The cult favorite looks back.
Perlman, the veteran character actor perhaps best known for his starring roles in TV’s Sons of Anarchy and the Hellboy film franchise, recounts his life and career in an engagingly off-the-cuff manner. Unfortunately, the details of his personal life aren’t particularly noteworthy, and his admirable focus on positivity renders most of his showbiz anecdotes rather bland. The exception is his amusingly baffled account of the filming of the notoriously troubled remake of The Island of Doctor Moreau, which was essentially hijacked by the inscrutable and monumentally frustrating star Marlon Brando—for whom the author expresses boundless affection and respect. Perlman is candid about insecurities regarding his unique looks and oddly paced career—in which unusual properties, such as the caveman epic Quest for Fire, the medieval mystery The Name of the Rose and the hit supernatural soap Beauty and the Beast, would lead to enormous buzz followed by long periods of unemployment as Hollywood struggled to consistently service the difficult-to-categorize actor whose appearance changed radically from project to project—but the book would have benefitted from a greater emphasis on the creation of Perlman’s cult favorites and less on his personal emotional struggles. Still, the actor’s voice, full of casual profanity, vintage hipster slang and an endearing tendency to overreach with elevated vocabulary, is as distinctive as his craggy features and imposing screen presence. He’s good company on the page, and fans may wish for further musings on the stories behind the vivid monsters he has so memorably brought to the screen. In closing, he writes, “just so I get off on the right foot, here’s a little tip for you talent out there: make sure your people show you everything that is offered.”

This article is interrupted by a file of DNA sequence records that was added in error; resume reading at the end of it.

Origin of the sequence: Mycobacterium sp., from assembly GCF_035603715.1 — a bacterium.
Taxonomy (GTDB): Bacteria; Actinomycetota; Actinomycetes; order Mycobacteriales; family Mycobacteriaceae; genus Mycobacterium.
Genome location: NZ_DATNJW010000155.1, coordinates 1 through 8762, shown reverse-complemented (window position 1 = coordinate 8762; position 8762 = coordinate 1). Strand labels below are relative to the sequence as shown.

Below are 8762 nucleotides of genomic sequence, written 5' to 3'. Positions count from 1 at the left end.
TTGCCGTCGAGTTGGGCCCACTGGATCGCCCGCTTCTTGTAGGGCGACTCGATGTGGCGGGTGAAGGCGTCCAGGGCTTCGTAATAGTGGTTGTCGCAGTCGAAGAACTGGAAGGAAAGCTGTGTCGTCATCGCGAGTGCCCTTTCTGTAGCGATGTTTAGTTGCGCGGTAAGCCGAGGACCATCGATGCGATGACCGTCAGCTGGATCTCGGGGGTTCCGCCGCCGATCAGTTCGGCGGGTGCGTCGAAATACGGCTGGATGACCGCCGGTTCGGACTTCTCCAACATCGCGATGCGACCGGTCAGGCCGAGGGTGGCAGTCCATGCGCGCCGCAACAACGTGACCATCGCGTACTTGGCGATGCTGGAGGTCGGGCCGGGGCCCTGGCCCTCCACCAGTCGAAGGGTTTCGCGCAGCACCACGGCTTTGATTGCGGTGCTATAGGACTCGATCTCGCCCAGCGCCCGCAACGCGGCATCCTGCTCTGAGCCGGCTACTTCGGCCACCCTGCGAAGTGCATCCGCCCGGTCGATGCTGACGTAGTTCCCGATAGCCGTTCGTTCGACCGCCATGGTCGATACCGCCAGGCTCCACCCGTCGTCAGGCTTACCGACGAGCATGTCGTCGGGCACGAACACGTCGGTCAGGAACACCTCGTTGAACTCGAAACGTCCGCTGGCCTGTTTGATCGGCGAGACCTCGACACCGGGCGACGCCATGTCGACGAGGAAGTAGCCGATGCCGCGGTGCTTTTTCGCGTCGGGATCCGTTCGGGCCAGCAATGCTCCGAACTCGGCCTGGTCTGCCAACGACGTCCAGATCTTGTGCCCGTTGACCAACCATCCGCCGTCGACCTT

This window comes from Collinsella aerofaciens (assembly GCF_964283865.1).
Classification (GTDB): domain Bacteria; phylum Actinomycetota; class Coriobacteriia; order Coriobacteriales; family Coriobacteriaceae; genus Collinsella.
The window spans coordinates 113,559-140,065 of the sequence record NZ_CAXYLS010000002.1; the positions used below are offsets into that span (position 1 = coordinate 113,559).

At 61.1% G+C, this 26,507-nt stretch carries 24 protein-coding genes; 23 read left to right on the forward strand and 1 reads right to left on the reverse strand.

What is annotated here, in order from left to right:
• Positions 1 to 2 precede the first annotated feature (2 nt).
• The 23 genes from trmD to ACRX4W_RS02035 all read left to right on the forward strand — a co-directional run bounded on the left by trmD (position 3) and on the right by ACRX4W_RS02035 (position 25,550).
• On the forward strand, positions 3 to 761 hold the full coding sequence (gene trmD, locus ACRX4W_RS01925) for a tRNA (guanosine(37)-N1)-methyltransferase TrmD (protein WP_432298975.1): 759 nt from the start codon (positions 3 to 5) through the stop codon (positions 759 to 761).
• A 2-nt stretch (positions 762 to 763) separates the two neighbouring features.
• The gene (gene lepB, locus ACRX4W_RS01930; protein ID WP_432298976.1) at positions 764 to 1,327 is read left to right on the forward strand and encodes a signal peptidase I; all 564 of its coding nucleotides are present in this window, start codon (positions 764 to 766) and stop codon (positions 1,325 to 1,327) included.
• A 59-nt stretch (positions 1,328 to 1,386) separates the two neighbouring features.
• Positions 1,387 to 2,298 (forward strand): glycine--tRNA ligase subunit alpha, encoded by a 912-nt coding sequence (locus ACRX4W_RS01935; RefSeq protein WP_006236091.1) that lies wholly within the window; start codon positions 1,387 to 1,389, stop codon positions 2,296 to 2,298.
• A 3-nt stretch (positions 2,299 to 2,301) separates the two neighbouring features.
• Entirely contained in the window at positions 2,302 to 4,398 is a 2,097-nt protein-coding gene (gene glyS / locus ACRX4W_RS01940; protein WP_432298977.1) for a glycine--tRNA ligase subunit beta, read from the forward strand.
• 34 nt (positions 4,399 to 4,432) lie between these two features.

A likable but inessential showbiz memoir.